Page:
RFC 5083 Authenticated-Enveloped-Data November 2007 Unfortunately, it is easy to misuse counter mode. If counter block values are ever used for more that one encryption operation with the same key, then the same key stream will be used to encrypt both plaintexts, and the confidentiality guarantees are voided. Fortunately, the CMS authenticated-enveloped-data content type provides all of the tools needed to avoid misuse of counter mode. All of the existing key management techniques permit a fresh content-encryption key to be generated for each content. In addition, existing authenticated encryption algorithms that make use of counter mode support the use of an unpredictable nonce value in the counter block. This unpredictable nonce value (sometimes called a "salt") should be carried in an algorithm identifier parameter. Implementations must randomly generate content-authenticated- encryption keys, padding, and unpredictable nonce values. Also, the generation of public/private key pairs relies on a random numbers. The use of inadequate pseudo-random number generators (PRNGs) to generate cryptographic keys can result in little or no security. An attacker may find it much easier to reproduce the PRNG environment that produced the keys, and then searching the resulting small set of possibilities, rather than brute force searching the whole key space. The generation of quality random numbers is difficult. RFC 4086 [RANDOM] offers important guidance in this area. If the message-digest attribute is included in the AuthAttributes, then the attribute value will contain the unencrypted one-way hash value of the plaintext of the content. Disclosure of this hash value enables content tracking, and it can be used to determine if the plaintext matches one or more candidate contents. For these reasons, the AuthAttributes SHOULD NOT contain the message-digest attribute. CMS is often used to provide encryption in messaging environments. In messaging environments, various forms of unsolicited messages (such as spam and phishing) represent a significant volume of unwanted traffic. Present mitigation strategies for unwanted message traffic involve analysis of message plaintext. When recipients accept unsolicited encrypted messages, they become even more vulnerable to unwanted traffic since many present mitigation strategies will be unable to access the plaintext. Therefore, software that receives messages that have been encrypted using CMS needs to provide one or more mechanisms to handle the unwanted message traffic. One approach that does not require disclosure of keying material to a server is to reject or discard encrypted messages unless they purport to come from a member of a white list. Housley Standards Track [Page 7]
RFC 5083 Authenticated-Enveloped-Data November 2007 4. ASN.1 Module CMS-AuthEnvelopedData-2007 { iso(1) member-body(2) us(840) rsadsi(113549) pkcs(1) pkcs-9(9) smime(16) modules(0) cms-authEnvelopedData(31) } DEFINITIONS IMPLICIT TAGS ::= BEGIN -- EXPORTS All -- The types and values defined in this module are exported for use -- in the other ASN.1 modules. Other applications may use them for -- their own purposes. IMPORTS -- Imports from RFC 3852 [CMS], Section 12.1 AuthAttributes, CMSVersion, EncryptedContentInfo, MessageAuthenticationCode, OriginatorInfo, RecipientInfos, UnauthAttributes FROM CryptographicMessageSyntax2004 { iso(1) member-body(2) us(840) rsadsi(113549) pkcs(1) pkcs-9(9) smime(16) modules(0) cms-2004(24) } ; id-ct-authEnvelopedData OBJECT IDENTIFIER ::= { iso(1) member-body(2) us(840) rsadsi(113549) pkcs(1) pkcs-9(9) smime(16) ct(1) 23 } AuthEnvelopedData ::= SEQUENCE { version CMSVersion, originatorInfo [0] IMPLICIT OriginatorInfo OPTIONAL, recipientInfos RecipientInfos, authEncryptedContentInfo EncryptedContentInfo, authAttrs [1] IMPLICIT AuthAttributes OPTIONAL, mac MessageAuthenticationCode, unauthAttrs [2] IMPLICIT UnauthAttributes OPTIONAL } END -- of CMS-AuthEnvelopedData-2007 Housley Standards Track [Page 8]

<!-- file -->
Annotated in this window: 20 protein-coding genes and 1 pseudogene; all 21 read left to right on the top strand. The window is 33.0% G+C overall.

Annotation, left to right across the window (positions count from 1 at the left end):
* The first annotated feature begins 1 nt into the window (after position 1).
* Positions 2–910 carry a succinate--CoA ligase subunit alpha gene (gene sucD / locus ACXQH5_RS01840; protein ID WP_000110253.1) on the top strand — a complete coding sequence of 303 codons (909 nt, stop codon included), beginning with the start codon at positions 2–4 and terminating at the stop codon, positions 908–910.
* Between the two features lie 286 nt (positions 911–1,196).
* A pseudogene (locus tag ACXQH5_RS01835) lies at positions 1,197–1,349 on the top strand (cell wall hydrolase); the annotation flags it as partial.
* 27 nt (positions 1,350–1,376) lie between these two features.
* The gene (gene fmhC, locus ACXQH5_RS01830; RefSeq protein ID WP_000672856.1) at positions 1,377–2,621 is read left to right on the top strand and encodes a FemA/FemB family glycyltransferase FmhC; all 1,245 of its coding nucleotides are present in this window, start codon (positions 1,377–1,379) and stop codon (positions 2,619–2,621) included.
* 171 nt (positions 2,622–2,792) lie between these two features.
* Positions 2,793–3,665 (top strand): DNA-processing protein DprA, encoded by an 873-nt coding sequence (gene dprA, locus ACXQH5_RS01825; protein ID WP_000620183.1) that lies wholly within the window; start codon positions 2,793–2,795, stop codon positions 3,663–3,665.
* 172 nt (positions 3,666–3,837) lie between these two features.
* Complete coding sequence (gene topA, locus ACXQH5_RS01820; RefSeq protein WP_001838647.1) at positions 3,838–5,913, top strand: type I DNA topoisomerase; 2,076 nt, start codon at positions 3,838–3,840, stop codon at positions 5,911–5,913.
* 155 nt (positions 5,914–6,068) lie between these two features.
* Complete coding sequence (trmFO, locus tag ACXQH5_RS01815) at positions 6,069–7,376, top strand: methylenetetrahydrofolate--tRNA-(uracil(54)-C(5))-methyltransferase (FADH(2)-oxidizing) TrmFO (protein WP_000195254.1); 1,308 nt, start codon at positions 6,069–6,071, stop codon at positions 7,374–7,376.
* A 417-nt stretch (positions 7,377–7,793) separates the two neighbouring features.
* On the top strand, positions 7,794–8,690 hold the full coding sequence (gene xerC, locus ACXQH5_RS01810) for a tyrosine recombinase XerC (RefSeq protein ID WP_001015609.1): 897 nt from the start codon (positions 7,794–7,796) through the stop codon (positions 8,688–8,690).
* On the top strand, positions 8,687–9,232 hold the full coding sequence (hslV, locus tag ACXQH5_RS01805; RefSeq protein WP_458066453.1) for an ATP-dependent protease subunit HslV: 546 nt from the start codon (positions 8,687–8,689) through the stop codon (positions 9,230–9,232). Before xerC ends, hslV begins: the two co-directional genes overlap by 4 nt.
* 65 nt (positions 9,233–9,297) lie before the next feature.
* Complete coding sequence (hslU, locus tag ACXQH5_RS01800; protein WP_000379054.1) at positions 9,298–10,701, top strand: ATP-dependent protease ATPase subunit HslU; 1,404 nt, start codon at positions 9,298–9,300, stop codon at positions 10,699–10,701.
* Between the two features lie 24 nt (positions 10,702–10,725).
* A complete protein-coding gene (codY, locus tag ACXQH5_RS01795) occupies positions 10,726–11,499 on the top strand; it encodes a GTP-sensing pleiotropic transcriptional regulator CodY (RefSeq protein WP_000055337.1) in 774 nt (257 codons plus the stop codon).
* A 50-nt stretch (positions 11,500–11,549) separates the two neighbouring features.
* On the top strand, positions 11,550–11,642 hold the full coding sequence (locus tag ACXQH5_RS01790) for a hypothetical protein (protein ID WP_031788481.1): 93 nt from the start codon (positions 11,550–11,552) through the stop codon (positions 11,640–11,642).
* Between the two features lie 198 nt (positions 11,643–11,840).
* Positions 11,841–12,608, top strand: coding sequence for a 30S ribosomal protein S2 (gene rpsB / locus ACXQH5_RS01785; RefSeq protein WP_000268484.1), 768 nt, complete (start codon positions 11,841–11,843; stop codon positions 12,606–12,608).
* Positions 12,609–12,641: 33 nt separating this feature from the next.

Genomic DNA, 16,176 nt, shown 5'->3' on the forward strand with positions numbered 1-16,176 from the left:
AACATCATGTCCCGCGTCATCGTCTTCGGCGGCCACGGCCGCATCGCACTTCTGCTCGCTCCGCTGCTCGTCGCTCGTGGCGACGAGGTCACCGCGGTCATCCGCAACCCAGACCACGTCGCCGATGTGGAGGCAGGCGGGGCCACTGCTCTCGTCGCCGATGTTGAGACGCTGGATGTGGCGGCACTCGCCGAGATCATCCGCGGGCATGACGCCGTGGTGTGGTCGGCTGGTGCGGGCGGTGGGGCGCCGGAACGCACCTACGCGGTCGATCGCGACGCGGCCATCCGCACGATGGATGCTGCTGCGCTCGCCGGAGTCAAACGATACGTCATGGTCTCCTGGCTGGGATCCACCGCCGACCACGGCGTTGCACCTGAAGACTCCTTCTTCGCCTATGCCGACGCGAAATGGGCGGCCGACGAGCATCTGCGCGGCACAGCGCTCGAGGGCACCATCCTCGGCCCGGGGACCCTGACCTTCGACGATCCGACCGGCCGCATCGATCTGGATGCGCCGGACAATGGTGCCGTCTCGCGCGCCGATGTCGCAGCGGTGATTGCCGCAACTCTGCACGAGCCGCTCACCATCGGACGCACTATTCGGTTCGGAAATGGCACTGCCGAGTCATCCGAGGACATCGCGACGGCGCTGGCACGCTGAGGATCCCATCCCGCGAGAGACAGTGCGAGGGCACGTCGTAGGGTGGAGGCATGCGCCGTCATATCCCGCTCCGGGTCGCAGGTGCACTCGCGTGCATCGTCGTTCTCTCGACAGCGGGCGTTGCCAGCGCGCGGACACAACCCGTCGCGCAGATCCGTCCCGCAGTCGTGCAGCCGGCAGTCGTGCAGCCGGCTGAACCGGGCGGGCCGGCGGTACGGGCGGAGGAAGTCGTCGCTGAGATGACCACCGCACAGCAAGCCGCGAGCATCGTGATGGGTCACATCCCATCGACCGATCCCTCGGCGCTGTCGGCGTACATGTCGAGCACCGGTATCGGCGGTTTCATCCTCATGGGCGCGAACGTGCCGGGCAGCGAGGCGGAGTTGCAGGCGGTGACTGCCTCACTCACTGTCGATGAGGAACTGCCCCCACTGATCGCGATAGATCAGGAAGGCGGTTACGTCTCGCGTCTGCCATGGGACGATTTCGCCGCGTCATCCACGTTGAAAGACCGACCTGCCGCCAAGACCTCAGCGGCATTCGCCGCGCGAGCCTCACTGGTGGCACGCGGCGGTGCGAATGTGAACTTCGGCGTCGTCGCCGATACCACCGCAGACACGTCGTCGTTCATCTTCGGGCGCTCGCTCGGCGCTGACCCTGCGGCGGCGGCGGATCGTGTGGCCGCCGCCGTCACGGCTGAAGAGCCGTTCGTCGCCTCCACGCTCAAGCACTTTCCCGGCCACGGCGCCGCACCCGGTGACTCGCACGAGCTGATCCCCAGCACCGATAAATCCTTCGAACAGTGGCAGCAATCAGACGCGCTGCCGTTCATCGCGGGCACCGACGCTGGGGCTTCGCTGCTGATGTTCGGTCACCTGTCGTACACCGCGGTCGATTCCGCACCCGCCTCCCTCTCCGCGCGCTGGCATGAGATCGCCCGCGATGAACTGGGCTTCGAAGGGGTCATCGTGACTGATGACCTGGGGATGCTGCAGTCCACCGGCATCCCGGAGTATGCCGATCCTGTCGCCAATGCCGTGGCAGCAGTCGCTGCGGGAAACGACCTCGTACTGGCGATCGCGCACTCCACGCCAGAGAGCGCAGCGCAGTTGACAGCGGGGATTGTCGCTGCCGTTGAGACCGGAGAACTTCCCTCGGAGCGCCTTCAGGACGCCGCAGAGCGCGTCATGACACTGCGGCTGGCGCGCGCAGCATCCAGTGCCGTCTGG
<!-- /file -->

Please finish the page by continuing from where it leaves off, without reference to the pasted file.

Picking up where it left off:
RFC 5083 Authenticated-Enveloped-Data November 2007 5. References 5.1. Normative References [CMS] Housley, R., "Cryptographic Message Syntax (CMS)", RFC 3852, July 2004. [STDWORDS] Bradner, S., "Key words for use in RFCs to Indicate Requirement Levels", BCP 14, RFC 2119, March 1997. [X.208-88] CCITT. Recommendation X.208: Specification of Abstract Syntax Notation One (ASN.1). 1988. [X.209-88] CCITT. Recommendation X.209: Specification of Basic Encoding Rules for Abstract Syntax Notation One (ASN.1). 1988. [X.509-88] CCITT. Recommendation X.509: The Directory- Authentication Framework. 1988. 5.2. Informative References [AESALGS] Housley, R., "Using AES-CCM and AES-GCM Authenticated Encryption in the Cryptographic Message Syntax (CMS)", RFC 5084, November 2007. [BDJR] Bellare, M., Desai, A., Jokipii, E., and P. Rogaway, "A Concrete Security Treatment of Symmetric Encryption: Analysis of the DES Modes of Operation", Proceedings 38th Annual Symposium on Foundations of Computer Science, 1997. [RANDOM] Eastlake, D., 3rd, Schiller, J., and S. Crocker, "Randomness Requirements for Security", BCP 106, RFC 4086, June 2005. Author's Address Russell Housley Vigil Security, LLC 918 Spring Knoll Drive Herndon, VA 20170 USA EMail: housley@vigilsec.com Housley Standards Track [Page 9]
RFC 5083 Authenticated-Enveloped-Data November 2007 Full Copyright Statement Copyright (C) The IETF Trust (2007). This document is subject to the rights, licenses and restrictions contained in BCP 78, and except as set forth therein, the authors retain all their rights. This document and the information contained herein are provided on an "AS IS" basis and THE CONTRIBUTOR, THE ORGANIZATION HE/SHE REPRESENTS OR IS SPONSORED BY (IF ANY), THE INTERNET SOCIETY, THE IETF TRUST AND THE INTERNET ENGINEERING TASK FORCE DISCLAIM ALL WARRANTIES, EXPRESS OR IMPLIED, INCLUDING BUT NOT LIMITED TO ANY WARRANTY THAT THE USE OF THE INFORMATION HEREIN WILL NOT INFRINGE ANY RIGHTS OR ANY IMPLIED WARRANTIES OF MERCHANTABILITY OR FITNESS FOR A PARTICULAR PURPOSE. Intellectual Property The IETF takes no position regarding the validity or scope of any Intellectual Property Rights or other rights that might be claimed to pertain to the implementation or use of the technology described in this document or the extent to which any license under such rights might or might not be available; nor does it represent that it has made any independent effort to identify any such rights. Information on the procedures with respect to rights in RFC documents can be found in BCP 78 and BCP 79. Copies of IPR disclosures made to the IETF Secretariat and any assurances of licenses to be made available, or the result of an attempt made to obtain a general license or permission for the use of such proprietary rights by implementers or users of this specification can be obtained from the IETF on-line IPR repository at http://www.ietf.org/ipr. The IETF invites any interested party to bring to its attention any copyrights, patents or patent applications, or other proprietary rights that may cover technology that may be required to implement this standard. Please address the information to the IETF at ietf-ipr@ietf.org. Housley Standards Track [Page 10]